Saturday, 16 July 2011

Turkmenistan dispute underlines limits of Turkish economic lobbying

A group of Turkish companies are preparing to seek legal action against Turkmenistan in a bid to recover what they say is more than $1 billion in unpaid bills for construction work in the Central Asian country, the group's spokesman said Wednesday.
The legal claim indicates that a low-key visit by Turkish President Abdullah Gul to Turkmenistan in May, intended to settle the matter, was unsuccessful. Subsequent talks between representatives of the Turkish companies and officials from the opaque Central Asian state achieved nothing: the Turkmen government "did not understand the seriousness of the situation".

The Businesweek story notes that there is no confirmation on why Ashgabat has failed to pay the companies - which were contributing to Turkmenistan's grandiose building spree - on time. Although the country's revenues slumped during 2009 after a gas dispute with Russia, it seems unlikely that there was insufficient cash to pay up even then, let alone now when a flurry of gas deals has bolstered Turkmenistan's financial position. Indeed, President Berdymukhamedov claimed in June - after Gul's visit - that there were no problems in payment and that Turkmenistan had always paid its Turkish business partners on time.

Clearly something doesn't quite add up. Most likely the problem is not representative of some financial machinations by the Turkmen government but simply indicates the country's murky business climate and the weakness of its regulatory systems. One Turkish investor claimed in May that businessmen from Turkey were being jailed or forced to remain in Turkmenistan just for seeking to uphold their contracts.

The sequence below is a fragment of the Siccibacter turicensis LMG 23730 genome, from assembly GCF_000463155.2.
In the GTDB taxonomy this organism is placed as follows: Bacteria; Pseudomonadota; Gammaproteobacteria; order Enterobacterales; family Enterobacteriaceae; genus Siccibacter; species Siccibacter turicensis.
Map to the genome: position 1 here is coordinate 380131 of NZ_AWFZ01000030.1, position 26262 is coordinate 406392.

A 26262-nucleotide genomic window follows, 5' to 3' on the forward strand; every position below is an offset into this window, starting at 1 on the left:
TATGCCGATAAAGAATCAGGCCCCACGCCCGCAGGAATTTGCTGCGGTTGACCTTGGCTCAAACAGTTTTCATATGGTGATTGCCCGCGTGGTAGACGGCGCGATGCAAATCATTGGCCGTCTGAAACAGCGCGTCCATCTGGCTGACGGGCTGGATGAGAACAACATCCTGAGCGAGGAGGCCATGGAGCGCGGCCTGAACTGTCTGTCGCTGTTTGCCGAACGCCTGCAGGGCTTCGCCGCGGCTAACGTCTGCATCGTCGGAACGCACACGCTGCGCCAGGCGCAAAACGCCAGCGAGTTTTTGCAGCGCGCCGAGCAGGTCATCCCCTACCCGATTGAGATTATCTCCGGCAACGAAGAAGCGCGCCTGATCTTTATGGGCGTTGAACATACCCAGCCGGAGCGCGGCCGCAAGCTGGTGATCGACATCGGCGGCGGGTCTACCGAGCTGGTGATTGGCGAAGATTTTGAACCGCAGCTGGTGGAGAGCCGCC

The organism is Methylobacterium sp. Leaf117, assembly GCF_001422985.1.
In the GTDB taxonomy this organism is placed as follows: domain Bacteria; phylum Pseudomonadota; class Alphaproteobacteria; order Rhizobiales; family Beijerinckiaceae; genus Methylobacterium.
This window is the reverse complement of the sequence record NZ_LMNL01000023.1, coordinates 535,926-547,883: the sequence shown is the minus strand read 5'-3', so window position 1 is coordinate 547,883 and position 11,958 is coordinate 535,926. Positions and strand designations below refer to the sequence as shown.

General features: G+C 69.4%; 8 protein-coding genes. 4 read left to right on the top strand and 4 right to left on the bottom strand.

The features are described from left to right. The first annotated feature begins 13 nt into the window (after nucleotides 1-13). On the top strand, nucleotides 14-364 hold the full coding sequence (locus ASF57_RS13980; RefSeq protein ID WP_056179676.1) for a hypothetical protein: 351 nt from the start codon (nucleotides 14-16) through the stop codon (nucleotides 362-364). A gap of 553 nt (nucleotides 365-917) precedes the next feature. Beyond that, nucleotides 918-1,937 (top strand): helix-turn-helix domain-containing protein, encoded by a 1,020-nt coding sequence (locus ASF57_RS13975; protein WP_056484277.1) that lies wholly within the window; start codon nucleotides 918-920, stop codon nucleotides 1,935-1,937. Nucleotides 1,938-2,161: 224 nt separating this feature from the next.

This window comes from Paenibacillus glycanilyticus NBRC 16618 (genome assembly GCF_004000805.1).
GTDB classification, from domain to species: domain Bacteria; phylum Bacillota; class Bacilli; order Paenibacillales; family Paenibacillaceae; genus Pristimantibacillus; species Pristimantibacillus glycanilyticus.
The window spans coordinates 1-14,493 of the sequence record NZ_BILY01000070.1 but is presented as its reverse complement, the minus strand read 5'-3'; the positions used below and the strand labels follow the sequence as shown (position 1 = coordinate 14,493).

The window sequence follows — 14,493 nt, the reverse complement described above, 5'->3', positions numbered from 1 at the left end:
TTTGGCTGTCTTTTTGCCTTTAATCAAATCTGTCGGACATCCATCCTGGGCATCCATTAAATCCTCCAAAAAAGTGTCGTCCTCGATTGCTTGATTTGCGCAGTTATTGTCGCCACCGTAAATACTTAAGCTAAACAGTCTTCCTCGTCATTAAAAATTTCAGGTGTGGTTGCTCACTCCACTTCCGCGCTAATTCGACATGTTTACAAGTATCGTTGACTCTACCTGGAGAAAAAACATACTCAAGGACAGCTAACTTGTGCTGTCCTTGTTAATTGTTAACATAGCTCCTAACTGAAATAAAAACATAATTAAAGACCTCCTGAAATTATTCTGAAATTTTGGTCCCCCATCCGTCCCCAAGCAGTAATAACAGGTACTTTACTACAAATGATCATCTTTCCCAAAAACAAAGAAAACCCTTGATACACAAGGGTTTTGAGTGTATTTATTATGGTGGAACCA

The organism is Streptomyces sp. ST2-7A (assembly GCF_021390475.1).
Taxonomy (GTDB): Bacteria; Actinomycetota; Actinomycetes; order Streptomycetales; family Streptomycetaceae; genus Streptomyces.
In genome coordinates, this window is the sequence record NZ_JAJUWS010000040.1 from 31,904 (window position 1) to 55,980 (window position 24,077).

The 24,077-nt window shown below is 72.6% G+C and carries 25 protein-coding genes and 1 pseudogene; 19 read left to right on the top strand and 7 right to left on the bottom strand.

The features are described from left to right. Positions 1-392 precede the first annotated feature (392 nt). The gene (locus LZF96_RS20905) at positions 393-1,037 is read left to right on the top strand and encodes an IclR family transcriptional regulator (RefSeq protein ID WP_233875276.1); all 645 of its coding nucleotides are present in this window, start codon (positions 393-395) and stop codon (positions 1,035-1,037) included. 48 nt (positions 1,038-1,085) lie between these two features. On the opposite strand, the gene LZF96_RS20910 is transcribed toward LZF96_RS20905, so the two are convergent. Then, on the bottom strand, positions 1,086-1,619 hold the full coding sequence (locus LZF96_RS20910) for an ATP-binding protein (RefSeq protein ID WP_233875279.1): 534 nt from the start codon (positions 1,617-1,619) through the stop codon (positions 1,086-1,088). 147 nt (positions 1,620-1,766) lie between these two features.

There are two takeaways from this. Firstly, it is worth watching whether - and how swiftly - the International Center for Settlement of Investments Disputes can secure compliance from the Turkmen government, if it finds in favour of the Turkish investors. If Ashgabat simply ignores the ruling or drags its feet, Turkish investors, which have been among the most proactive of all foreign companies doing business in Turkmenistan, may start pulling out or thinking twice about further investments. Tolerance for risk has its limits, even for adventurous and well-connected Turkish firms.

Secondly, and more broadly, the dispute underlines the limits of Turkey's strategy of economic lobbying. When even an urgent visit by the Turkish President cannot settle a $1 billion bill or free innocent Turkish businessmen from prison, it raises serious questions about the effectiveness of Ankara's approach to opaque and authoritarian states.

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